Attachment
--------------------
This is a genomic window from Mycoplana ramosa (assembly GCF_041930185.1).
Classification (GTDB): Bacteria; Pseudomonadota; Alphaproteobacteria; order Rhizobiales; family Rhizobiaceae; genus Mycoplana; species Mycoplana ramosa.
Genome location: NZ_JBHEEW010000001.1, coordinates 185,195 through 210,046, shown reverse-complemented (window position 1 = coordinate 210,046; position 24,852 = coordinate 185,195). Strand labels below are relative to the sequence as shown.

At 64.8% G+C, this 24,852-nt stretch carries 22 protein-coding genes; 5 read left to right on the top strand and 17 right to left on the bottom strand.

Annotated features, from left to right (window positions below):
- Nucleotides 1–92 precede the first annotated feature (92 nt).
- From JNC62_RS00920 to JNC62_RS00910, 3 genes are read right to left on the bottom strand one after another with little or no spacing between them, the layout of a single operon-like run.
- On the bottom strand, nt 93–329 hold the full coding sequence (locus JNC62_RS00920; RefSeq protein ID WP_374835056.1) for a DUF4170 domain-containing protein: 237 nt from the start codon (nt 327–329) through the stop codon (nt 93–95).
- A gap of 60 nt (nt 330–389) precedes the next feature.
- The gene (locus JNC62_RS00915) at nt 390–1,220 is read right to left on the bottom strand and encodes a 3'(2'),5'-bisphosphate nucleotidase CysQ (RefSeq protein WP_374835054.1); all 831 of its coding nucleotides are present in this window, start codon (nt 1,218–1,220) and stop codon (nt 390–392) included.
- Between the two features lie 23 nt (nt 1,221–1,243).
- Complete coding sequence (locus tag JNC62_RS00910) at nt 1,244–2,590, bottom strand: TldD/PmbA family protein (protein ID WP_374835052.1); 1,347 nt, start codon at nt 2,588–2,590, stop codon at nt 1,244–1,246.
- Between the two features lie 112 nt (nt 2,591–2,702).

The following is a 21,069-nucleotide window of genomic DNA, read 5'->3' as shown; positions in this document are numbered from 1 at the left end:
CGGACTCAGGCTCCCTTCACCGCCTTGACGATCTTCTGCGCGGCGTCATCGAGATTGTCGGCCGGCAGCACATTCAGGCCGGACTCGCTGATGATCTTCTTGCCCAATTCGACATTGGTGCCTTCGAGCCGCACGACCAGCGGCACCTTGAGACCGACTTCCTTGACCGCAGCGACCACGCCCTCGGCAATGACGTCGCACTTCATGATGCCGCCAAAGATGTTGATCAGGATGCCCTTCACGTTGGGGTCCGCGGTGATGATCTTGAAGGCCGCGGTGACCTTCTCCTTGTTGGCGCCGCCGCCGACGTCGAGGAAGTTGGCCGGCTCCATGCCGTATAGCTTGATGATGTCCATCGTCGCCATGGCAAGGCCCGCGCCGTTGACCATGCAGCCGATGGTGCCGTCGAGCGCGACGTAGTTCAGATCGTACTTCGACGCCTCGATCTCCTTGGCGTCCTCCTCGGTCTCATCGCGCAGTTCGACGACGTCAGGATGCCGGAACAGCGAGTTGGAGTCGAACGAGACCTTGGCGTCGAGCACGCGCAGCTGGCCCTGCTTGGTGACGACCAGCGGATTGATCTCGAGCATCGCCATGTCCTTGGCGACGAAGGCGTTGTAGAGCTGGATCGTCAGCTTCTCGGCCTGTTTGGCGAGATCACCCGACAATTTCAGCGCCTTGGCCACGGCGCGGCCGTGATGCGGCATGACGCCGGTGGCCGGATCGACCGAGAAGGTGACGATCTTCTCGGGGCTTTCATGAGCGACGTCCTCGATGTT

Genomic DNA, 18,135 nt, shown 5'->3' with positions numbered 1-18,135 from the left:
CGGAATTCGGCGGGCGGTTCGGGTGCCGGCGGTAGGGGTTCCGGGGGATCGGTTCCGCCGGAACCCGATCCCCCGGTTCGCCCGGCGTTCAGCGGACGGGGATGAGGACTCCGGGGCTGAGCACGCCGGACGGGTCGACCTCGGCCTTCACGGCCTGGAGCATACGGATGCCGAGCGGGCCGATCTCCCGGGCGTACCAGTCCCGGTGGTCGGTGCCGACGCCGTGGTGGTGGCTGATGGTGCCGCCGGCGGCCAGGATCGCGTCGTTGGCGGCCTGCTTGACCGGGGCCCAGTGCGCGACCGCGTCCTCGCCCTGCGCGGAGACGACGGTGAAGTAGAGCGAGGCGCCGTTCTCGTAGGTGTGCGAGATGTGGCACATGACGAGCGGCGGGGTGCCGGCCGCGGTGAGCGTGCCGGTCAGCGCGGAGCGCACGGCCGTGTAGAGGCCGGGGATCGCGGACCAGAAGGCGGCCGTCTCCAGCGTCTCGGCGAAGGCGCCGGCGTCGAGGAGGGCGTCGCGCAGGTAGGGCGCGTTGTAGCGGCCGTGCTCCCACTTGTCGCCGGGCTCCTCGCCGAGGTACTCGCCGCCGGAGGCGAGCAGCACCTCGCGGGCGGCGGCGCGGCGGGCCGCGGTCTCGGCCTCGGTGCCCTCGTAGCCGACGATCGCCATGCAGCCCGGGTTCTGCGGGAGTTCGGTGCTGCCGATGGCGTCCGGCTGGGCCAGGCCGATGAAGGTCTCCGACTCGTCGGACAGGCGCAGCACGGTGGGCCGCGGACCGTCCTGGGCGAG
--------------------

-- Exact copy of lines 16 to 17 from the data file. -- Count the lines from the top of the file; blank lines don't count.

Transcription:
Genomic DNA, 18,135 nt, shown 5'->3' with positions numbered 1-18,135 from the left:
CGGAATTCGGCGGGCGGTTCGGGTGCCGGCGGTAGGGGTTCCGGGGGATCGGTTCCGCCGGAACCCGATCCCCCGGTTCGCCCGGCGTTCAGCGGACGGGGATGAGGACTCCGGGGCTGAGCACGCCGGACGGGTCGACCTCGGCCTTCACGGCCTGGAGCATACGGATGCCGAGCGGGCCGATCTCCCGGGCGTACCAGTCCCGGTGGTCGGTGCCGACGCCGTGGTGGTGGCTGATGGTGCCGCCGGCGGCCAGGATCGCGTCGTTGGCGGCCTGCTTGACCGGGGCCCAGTGCGCGACCGCGTCCTCGCCCTGCGCGGAGACGACGGTGAAGTAGAGCGAGGCGCCGTTCTCGTAGGTGTGCGAGATGTGGCACATGACGAGCGGCGGGGTGCCGGCCGCGGTGAGCGTGCCGGTCAGCGCGGAGCGCACGGCCGTGTAGAGGCCGGGGATCGCGGACCAGAAGGCGGCCGTCTCCAGCGTCTCGGCGAAGGCGCCGGCGTCGAGGAGGGCGTCGCGCAGGTAGGGCGCGTTGTAGCGGCCGTGCTCCCACTTGTCGCCGGGCTCCTCGCCGAGGTACTCGCCGCCGGAGGCGAGCAGCACCTCGCGGGCGGCGGCGCGGCGGGCCGCGGTCTCGGCCTCGGTGCCCTCGTAGCCGACGATCGCCATGCAGCCCGGGTTCTGCGGGAGTTCGGTGCTGCCGATGGCGTCCGGCTGGGCCAGGCCGATGAAGGTCTCCGACTCGTCGGACAGGCGCAGCACGGTGGGCCGCGGACCGTCCTGGGCGAG